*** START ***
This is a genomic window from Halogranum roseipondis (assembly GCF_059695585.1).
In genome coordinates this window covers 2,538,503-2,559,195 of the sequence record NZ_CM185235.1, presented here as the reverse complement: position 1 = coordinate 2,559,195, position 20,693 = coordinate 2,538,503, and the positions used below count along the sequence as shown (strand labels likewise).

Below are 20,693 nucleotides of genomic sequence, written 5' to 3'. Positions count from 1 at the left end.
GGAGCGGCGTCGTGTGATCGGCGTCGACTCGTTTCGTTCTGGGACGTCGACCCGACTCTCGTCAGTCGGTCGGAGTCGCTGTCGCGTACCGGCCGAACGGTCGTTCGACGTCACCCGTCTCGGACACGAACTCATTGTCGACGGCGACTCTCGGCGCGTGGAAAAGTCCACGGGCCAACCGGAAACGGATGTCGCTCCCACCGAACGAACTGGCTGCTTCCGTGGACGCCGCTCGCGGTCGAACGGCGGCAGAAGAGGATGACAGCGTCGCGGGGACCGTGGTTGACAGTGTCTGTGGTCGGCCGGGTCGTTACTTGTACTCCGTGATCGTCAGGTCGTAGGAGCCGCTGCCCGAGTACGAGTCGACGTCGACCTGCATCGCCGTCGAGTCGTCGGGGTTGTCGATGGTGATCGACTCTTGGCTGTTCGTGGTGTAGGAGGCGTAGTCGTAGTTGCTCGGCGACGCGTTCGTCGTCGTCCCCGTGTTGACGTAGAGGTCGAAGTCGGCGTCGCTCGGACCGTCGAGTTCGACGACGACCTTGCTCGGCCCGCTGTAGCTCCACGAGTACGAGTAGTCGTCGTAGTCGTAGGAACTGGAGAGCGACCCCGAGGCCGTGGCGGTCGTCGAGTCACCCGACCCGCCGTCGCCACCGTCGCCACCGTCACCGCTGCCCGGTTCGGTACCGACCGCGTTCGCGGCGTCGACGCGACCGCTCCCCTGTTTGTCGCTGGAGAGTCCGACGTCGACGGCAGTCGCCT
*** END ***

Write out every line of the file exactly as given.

This is a genomic window from Halogranum roseipondis (assembly GCF_059695585.1).
In genome coordinates this window covers 2,538,503-2,559,195 of the sequence record NZ_CM185235.1, presented here as the reverse complement: position 1 = coordinate 2,559,195, position 20,693 = coordinate 2,538,503, and the positions used below count along the sequence as shown (strand labels likewise).

Below are 20,693 nucleotides of genomic sequence, written 5' to 3'. Positions count from 1 at the left end.
GGAGCGGCGTCGTGTGATCGGCGTCGACTCGTTTCGTTCTGGGACGTCGACCCGACTCTCGTCAGTCGGTCGGAGTCGCTGTCGCGTACCGGCCGAACGGTCGTTCGACGTCACCCGTCTCGGACACGAACTCATTGTCGACGGCGACTCTCGGCGCGTGGAAAAGTCCACGGGCCAACCGGAAACGGATGTCGCTCCCACCGAACGAACTGGCTGCTTCCGTGGACGCCGCTCGCGGTCGAACGGCGGCAGAAGAGGATGACAGCGTCGCGGGGACCGTGGTTGACAGTGTCTGTGGTCGGCCGGGTCGTTACTTGTACTCCGTGATCGTCAGGTCGTAGGAGCCGCTGCCCGAGTACGAGTCGACGTCGACCTGCATCGCCGTCGAGTCGTCGGGGTTGTCGATGGTGATCGACTCTTGGCTGTTCGTGGTGTAGGAGGCGTAGTCGTAGTTGCTCGGCGACGCGTTCGTCGTCGTCCCCGTGTTGACGTAGAGGTCGAAGTCGGCGTCGCTCGGACCGTCGAGTTCGACGACGACCTTGCTCGGCCCGCTGTAGCTCCACGAGTACGAGTAGTCGTCGTAGTCGTAGGAACTGGAGAGCGACCCCGAGGCCGTGGCGGTCGTCGAGTCACCCGACCCGCCGTCGCCACCGTCGCCACCGTCACCGCTGCCCGGTTCGGTACCGACCGCGTTCGCGGCGTCGACGCGACCGCTCCCCTGTTTGTCGCTGGAGAGTCCGACGTCGACGGCAGTCGCCT